Kaidoh crawled into his closet, digging past the kotatsu and the old suitcase with the broken zipper and the takoyaki grill he’d only used twice in six years. Momo stood behind him, shifting uncertainly on his feet. “Can I help?” he asked.

“I’m fine,” Kaidoh said, or something like it, anyway. He tugged hard at the futon buried in the back and dislodged it with a crash that his neighbor was sure to passive-aggressively comment on in the morning. “You can use this,” he said, tossing it on the empty patch of floor between the coffee table and the wall.

“What about you?” Momo asked, kicking at the edges of the futon to unroll it. “Where you gonna sleep?”

Kaidoh’s mouth scrunched up and his brow wrinkled. “In my bed,” he said, with a condescension that Momo deserved.

“Oh.” Momo stood on top of the futon now, his eyes unfocused in that way they always were after a few beers. “You seem like a futon guy to me. You used to use one, right?”

Kaidoh remembered Momo sitting on his bedroom floor, playing video games, a million years ago. “I have a bed now,” he said.

Momo sat cross-legged on the floor. “Well, you should stay here until I fall asleep.”

“I’m not your babysitter.”

“Please.” Momo leaned over and grabbed Kaidoh by the ankles. “Please, please, please.”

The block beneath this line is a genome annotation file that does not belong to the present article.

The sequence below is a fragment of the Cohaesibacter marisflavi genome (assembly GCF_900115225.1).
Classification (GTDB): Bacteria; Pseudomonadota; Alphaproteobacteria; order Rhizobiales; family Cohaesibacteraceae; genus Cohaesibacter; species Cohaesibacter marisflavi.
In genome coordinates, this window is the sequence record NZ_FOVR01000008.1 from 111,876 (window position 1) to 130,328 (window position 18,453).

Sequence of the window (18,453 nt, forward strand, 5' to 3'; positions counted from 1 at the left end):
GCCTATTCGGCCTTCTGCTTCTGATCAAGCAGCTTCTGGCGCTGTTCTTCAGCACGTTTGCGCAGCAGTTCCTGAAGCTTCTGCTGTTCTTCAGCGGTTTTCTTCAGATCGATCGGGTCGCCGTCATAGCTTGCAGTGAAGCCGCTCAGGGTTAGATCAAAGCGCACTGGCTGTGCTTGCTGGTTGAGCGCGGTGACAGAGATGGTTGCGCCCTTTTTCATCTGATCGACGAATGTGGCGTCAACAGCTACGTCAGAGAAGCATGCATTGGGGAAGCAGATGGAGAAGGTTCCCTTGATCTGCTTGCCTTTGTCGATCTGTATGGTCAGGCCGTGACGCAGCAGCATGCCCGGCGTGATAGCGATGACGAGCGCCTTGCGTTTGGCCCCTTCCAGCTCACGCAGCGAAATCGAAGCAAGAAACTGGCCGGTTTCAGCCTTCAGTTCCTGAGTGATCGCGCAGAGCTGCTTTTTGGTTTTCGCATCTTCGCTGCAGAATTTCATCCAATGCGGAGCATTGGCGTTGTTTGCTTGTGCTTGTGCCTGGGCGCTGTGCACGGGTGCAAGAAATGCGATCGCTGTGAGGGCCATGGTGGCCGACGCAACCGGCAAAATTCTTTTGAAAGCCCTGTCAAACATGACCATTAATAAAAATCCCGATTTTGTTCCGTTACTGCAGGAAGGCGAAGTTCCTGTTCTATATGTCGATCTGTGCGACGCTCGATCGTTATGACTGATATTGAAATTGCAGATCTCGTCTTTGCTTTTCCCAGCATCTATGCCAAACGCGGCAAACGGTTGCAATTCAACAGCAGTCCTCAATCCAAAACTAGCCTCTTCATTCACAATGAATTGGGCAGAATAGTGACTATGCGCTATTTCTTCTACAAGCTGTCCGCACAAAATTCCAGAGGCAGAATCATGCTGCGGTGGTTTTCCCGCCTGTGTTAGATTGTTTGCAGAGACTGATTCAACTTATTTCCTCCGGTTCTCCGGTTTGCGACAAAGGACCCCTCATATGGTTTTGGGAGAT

Kaidoh sighed, and Momo let go of him, and Kaidoh sat beside him with his knees drawn up. “You’re such a child.”

“Yes.” Momo fell backwards onto the futon. “I’m lonely, I miss my son.”

“And your wife?” Kaidoh asked dryly.

“Her too,” Momo said. He pat the empty space beside himself and Kaidoh, after a moment’s hesitation, lay down. “Her mother’s not even sick, she does this all the time, it drives me crazy.”

Momo’s knee was touching Kaidoh’s. He swallowed. “They’ll be back in a couple of days.”

“I know.” Momo buried his head in Kaidoh’s shoulder. A long time ago, his hair smelled like citrus from the wax he used, but now it smelled like the floral shampoo his wife picked out. Kaidoh breathed in, and he remembered sharing a bed at an away tournament in high school, how he hadn’t been able to sleep and blew his first set.

“I worry about you, man,” Momo said, and Kaidoh could smell the alcohol on his breath when he spoke. “You should find a girl and start a family, it changes you. You could use it.”

Kaidoh remembered a cold night in September their first year of college, and how warm Momo’s hands had felt. ”I don’t want to change,” was all he said, and he felt a warm sigh on his neck.

“I know,” Momo told him.

The two of them lay there quietly, until Momo’s breathing became soft and steady, and then Kaidoh stood up and went to his bedroom. He shrugged off his suit jacket and pulled off his tie, and then he sat on his bed, and he cried.

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